Dates: 23rdMarch - 9thApril 2009
Vessel: MV Elizabeth E II
Survey leaders:Email Alistair Cheal

Pompey sector reefs
Whitsunday sector reefs

 

Image 1 and 2:These two plates show roughly the same view of the beginning of site 1 on Rebe Reef (marked by a star picket lying at an angle in the foreground) in 2007 (left plate) and after Cyclone Hamish in 2009 (right plate). This outer shelf reef was exposed to the full force of Cyclone Hamish and it is clear that even relatively large massive corals (directly in front of the star picket in 2007) were torn from the reef by wave action along with other hard and soft corals. However, some corals had retained there grip and remained in place.
Photo:AIMSLTMP

Summary

As part of ongoing surveys by the AIMS long term monitoring team, four reefs in the Pompey sector and five reefs in the Whitsunday sector of the Great Barrier Reef were surveyed using manta tows. The same five Whitsunday reefs along with four others were also surveyed using SCUBA to provide more detailed information on benthic organisms, reef fishes and agents of coral mortality. Preliminary results of the manta tow surveys and SCUBA searches for coral mortality are presented in this report.

No outbreaks of crown-of-thorns starfish (COTS) were noted during manta tow surveys and low numbers of COTS were recorded at one reef in the Whitsunday sector. Median reef-wide live hard coral cover (henceforth coral cover) in the Pompey sector was very low (0-5%) on two reefs, low (5-10%) on one reef and moderate (10-30%) on another. On all four reefs coral cover had decreased markedly since last surveyed (two to five years ago). The decreases from very high coral cover (>50%) to very low coral cover (>10%) at Creal Reef was extreme. All coral cover decreases were at least in part caused by severe Tropical Cyclone Hamish (category 4) which passed across the region 7-8 March 2009. The eye of Cyclone Hamish passed very close to all four reefs (< 50 kms) and there was clear evidence that heavy wave action had recently damaged corals, other benthic organisms and the reef framework. As is common with even the most severe tropical storms, damage was highly variable around each reef and ranged from catastrophic to barely detectable, depending on the orientation of the habitat to prevailing swells. Manta tows of reefs in the Whitsunday sector revealed that coral cover at two outer shelf reefs had also decreased markedly since last surveyed while three mid-shelf reefs had retained moderate coral cover. The two outer shelf reefs had suffered damage from Cyclone Hamish similar to that recorded in the Pompey sector, while the mid shelf reefs had suffered negligible damage.

SCUBA searches on reefs in the Whitsunday sector found no COTS but relatively high occurrence of "white syndrome" (a disease-like necrosis that particularly affects tabulate Acropora spp.) and "brown band" coral disease on a number of inner and mid shelf reefs. The significance of these increases is uncertain but may reflect a particularly stressful wet season for corals with high sea surface temperatures, major flood events and intense storm activity. Numbers of Drupella spp. (coral feeding snails) and levels of coral bleaching were within the range of previous estimates at each reef.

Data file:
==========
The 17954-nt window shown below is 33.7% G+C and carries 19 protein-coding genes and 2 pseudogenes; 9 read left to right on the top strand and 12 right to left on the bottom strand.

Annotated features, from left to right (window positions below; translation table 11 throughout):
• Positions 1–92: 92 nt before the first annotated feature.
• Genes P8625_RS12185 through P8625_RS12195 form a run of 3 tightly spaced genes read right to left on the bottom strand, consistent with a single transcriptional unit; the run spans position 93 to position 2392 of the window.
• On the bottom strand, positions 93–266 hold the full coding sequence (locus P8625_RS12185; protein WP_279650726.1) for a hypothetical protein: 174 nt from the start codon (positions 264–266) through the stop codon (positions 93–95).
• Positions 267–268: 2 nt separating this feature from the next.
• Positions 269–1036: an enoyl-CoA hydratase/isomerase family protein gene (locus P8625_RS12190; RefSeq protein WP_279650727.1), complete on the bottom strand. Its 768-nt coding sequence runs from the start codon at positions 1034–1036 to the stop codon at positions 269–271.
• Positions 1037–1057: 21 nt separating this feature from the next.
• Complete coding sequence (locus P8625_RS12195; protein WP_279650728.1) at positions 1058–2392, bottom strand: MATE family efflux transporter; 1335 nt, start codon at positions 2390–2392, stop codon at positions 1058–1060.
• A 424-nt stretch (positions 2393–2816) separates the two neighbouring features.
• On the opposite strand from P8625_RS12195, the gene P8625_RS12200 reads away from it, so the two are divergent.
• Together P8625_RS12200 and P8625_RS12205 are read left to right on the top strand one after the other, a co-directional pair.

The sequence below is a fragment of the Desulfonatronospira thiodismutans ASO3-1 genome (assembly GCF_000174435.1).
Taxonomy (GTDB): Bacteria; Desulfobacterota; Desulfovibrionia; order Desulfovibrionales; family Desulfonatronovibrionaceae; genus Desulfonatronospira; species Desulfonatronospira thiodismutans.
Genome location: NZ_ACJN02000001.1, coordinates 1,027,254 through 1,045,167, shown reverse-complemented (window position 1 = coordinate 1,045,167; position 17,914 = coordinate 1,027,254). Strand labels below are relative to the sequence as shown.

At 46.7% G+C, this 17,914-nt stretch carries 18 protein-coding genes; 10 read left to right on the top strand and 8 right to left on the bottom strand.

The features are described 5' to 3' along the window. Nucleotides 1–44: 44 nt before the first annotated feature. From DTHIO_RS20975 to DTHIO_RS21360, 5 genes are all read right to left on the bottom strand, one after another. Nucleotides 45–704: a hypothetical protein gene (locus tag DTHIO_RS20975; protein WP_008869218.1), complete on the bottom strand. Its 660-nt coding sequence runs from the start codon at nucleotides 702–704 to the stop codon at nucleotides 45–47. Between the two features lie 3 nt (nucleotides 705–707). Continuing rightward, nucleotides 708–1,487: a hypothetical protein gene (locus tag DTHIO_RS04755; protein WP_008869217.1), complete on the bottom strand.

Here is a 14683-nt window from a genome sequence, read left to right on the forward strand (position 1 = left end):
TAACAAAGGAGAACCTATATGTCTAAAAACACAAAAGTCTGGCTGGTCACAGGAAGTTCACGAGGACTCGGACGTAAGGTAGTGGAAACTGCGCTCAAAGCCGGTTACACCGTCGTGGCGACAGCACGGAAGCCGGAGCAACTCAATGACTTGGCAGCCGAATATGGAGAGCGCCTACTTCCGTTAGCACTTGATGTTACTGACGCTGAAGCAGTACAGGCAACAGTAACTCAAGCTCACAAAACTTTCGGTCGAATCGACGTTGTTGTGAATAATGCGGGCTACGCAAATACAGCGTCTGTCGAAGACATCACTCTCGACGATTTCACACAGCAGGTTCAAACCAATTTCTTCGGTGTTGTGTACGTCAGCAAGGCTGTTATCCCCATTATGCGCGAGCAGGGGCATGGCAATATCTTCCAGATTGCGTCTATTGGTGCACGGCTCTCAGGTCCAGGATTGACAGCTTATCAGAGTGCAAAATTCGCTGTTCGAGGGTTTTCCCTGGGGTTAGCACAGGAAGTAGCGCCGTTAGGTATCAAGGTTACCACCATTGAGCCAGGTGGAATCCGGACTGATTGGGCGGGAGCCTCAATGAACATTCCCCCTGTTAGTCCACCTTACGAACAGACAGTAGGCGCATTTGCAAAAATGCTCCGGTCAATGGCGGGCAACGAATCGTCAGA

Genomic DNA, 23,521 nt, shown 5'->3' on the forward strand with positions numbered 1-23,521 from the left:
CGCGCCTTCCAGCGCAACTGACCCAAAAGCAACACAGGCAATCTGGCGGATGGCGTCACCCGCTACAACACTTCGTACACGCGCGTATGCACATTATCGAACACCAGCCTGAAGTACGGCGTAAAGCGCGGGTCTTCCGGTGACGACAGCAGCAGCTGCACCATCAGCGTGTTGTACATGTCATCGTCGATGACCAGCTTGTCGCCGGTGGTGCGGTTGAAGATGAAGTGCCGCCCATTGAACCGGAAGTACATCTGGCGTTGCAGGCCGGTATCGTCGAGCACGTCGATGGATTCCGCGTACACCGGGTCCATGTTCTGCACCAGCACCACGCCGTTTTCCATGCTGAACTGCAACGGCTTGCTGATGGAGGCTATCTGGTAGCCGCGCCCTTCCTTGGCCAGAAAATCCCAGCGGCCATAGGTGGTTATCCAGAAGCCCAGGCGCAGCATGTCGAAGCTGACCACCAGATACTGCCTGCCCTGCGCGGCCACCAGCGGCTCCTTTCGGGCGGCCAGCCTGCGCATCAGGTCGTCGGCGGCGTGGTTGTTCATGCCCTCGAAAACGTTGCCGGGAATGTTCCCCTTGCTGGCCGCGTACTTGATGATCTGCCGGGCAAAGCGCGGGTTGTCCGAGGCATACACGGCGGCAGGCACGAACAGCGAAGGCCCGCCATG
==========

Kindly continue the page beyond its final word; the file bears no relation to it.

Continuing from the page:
A summary of the results is presented in Tables 1, 2 and 3. A full list of survey reefs appears in the Long-term Monitoring Status Report Number 8 . Details of the monitoring program design, the sampling methods and a full explanation of the COTS outbreak terminology used in this report can be found on the AIMS reef monitoring website .

Pompey Sector reefs

Four reefs were surveyed using manta tows (Table 1). No COTS were recorded on any of the survey reefs. Coral cover was very low (0-5%) on two reefs, low (5-10%) on one reef and moderate (10-30%) on another and had decreased markedly on all four reefs since their last survey (two to five years ago). Decreases in coral cover from very high (>50%) to low (5-10%) at Creal Reef and from moderate (10-30%) to very low (0-5%) at Briggs Reef were extreme. All coral cover decreases were at least in part caused by severe Tropical Cyclone Hamish (category 4) which affected the region 7-8 March 2009 and reportedly produced wind speeds of 100 knots at the Creal Reef weather station before the anemometer broke. Cyclone Hamish entered the reef complex at the northern end of this sector and the eye of the storm passed very close to all four reefs (< 50 kms). Unsurprisingly there was clear evidence of recent damage to corals and other benthic organisms from heavy wave action. The clearest evidence included fragmented and rolled corals, exfoliation of the reef matrix, redistribution of old and new coral rubble, fresh green growth of turf algae over large areas and the presence of new underwater ramparts of coral rubble. Above water, the power of the storm caused new rubble cays (several metres deep) to be deposited on reef flats at Creal Reef and nearby McIntyre Reef. As with even the most severe tropical storms, damage was highly variable around each reef and ranged from catastrophic to barely detectable, depending on the orientation of the habitat to prevailing swells. Reef areas that were protected from wave action often appeared undisturbed and in several cases still retained extensive beds of fragile branching Acropora spp. hard corals.